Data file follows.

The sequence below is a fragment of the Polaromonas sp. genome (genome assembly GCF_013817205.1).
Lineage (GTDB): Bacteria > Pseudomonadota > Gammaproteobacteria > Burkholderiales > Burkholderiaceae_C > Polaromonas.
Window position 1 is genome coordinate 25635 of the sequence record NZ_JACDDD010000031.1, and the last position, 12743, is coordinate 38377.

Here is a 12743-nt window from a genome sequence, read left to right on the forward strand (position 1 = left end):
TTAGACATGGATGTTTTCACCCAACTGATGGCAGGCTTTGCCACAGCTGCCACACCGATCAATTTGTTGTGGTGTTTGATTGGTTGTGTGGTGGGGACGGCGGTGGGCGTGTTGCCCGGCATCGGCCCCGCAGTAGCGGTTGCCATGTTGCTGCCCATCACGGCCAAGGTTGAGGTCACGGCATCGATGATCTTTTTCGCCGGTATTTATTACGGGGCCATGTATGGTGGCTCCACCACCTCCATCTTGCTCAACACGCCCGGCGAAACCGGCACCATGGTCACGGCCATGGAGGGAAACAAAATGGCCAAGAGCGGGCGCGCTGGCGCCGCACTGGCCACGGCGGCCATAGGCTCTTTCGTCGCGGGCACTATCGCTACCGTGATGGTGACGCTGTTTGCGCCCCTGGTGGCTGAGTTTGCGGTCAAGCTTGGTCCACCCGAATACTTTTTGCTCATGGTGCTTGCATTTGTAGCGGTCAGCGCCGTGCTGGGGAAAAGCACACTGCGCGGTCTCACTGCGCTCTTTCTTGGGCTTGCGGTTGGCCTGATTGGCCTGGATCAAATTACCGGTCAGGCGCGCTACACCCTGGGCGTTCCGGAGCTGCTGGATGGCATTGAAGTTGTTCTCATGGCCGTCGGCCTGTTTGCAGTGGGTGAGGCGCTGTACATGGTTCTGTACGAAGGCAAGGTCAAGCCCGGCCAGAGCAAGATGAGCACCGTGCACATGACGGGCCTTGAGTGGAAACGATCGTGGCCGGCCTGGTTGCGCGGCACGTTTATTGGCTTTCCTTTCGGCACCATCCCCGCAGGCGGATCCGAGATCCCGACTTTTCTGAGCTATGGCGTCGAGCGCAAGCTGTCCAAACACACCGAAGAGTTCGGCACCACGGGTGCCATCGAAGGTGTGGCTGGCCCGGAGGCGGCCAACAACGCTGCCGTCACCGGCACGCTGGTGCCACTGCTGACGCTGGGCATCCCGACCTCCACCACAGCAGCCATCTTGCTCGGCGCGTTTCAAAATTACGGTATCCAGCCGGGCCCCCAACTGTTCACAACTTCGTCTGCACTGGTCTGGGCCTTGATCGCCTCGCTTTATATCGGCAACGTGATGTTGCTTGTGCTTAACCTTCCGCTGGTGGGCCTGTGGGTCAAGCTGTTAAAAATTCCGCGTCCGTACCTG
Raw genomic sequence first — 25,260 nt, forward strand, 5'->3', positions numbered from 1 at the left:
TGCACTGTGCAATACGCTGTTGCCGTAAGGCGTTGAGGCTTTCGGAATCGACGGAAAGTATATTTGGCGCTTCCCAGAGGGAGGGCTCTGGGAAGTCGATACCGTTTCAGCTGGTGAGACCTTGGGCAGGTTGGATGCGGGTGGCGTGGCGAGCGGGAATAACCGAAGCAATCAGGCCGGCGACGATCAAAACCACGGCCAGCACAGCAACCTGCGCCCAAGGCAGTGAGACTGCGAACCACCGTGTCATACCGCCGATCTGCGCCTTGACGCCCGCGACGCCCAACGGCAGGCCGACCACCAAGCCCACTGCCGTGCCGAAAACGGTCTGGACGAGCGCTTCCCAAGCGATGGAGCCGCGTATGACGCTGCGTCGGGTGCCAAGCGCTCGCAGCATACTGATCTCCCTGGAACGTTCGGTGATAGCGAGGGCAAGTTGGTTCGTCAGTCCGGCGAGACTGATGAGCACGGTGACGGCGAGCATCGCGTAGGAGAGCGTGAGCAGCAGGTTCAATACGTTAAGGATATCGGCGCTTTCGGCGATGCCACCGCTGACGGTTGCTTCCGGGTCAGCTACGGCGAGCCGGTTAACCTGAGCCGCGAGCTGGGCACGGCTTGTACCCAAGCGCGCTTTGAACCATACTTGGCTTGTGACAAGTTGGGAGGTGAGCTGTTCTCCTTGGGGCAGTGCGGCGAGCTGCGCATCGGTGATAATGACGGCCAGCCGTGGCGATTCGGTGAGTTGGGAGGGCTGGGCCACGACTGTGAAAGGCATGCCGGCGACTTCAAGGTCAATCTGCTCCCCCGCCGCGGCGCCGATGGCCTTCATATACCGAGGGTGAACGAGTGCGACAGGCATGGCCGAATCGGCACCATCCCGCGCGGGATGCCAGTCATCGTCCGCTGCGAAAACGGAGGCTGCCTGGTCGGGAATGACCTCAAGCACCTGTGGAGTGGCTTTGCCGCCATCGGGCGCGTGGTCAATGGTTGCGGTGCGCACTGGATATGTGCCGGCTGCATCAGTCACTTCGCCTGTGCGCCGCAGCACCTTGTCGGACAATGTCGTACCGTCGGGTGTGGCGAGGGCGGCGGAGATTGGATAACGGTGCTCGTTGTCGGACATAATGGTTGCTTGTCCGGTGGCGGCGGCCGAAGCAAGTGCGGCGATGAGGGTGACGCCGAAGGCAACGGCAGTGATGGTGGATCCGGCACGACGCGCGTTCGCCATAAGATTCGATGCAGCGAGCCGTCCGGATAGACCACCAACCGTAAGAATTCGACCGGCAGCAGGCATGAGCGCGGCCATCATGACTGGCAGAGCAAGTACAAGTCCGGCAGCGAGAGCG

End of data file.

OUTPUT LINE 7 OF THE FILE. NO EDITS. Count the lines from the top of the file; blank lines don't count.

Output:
TGCACTGTGCAATACGCTGTTGCCGTAAGGCGTTGAGGCTTTCGGAATCGACGGAAAGTATATTTGGCGCTTCCCAGAGGGAGGGCTCTGGGAAGTCGATACCGTTTCAGCTGGTGAGACCTTGGGCAGGTTGGATGCGGGTGGCGTGGCGAGCGGGAATAACCGAAGCAATCAGGCCGGCGACGATCAAAACCACGGCCAGCACAGCAACCTGCGCCCAAGGCAGTGAGACTGCGAACCACCGTGTCATACCGCCGATCTGCGCCTTGACGCCCGCGACGCCCAACGGCAGGCCGACCACCAAGCCCACTGCCGTGCCGAAAACGGTCTGGACGAGCGCTTCCCAAGCGATGGAGCCGCGTATGACGCTGCGTCGGGTGCCAAGCGCTCGCAGCATACTGATCTCCCTGGAACGTTCGGTGATAGCGAGGGCAAGTTGGTTCGTCAGTCCGGCGAGACTGATGAGCACGGTGACGGCGAGCATCGCGTAGGAGAGCGTGAGCAGCAGGTTCAATACGTTAAGGATATCGGCGCTTTCGGCGATGCCACCGCTGACGGTTGCTTCCGGGTCAGCTACGGCGAGCCGGTTAACCTGAGCCGCGAGCTGGGCACGGCTTGTACCCAAGCGCGCTTTGAACCATACTTGGCTTGTGACAAGTTGGGAGGTGAGCTGTTCTCCTTGGGGCAGTGCGGCGAGCTGCGCATCGGTGATAATGACGGCCAGCCGTGGCGATTCGGTGAGTTGGGAGGGCTGGGCCACGACTGTGAAAGGCATGCCGGCGACTTCAAGGTCAATCTGCTCCCCCGCCGCGGCGCCGATGGCCTTCATATACCGAGGGTGAACGAGTGCGACAGGCATGGCCGAATCGGCACCATCCCGCGCGGGATGCCAGTCATCGTCCGCTGCGAAAACGGAGGCTGCCTGGTCGGGAATGACCTCAAGCACCTGTGGAGTGGCTTTGCCGCCATCGGGCGCGTGGTCAATGGTTGCGGTGCGCACTGGATATGTGCCGGCTGCATCAGTCACTTCGCCTGTGCGCCGCAGCACCTTGTCGGACAATGTCGTACCGTCGGGTGTGGCGAGGGCGGCGGAGATTGGATAACGGTGCTCGTTGTCGGACATAATGGTTGCTTGTCCGGTGGCGGCGGCCGAAGCAAGTGCGGCGATGAGGGTGACGCCGAAGGCAACGGCAGTGATGGTGGATCCGGCACGACGCGCGTTCGCCATAAGATTCGATGCAGCGAGCCGTCCGGATAGACCACCAACCGTAAGAATTCGACCGGCAGCAGGCATGAGCGCGGCCATCATGACTGGCAGAGCAAGTACAAGTCCGGCAGCGAGAGCG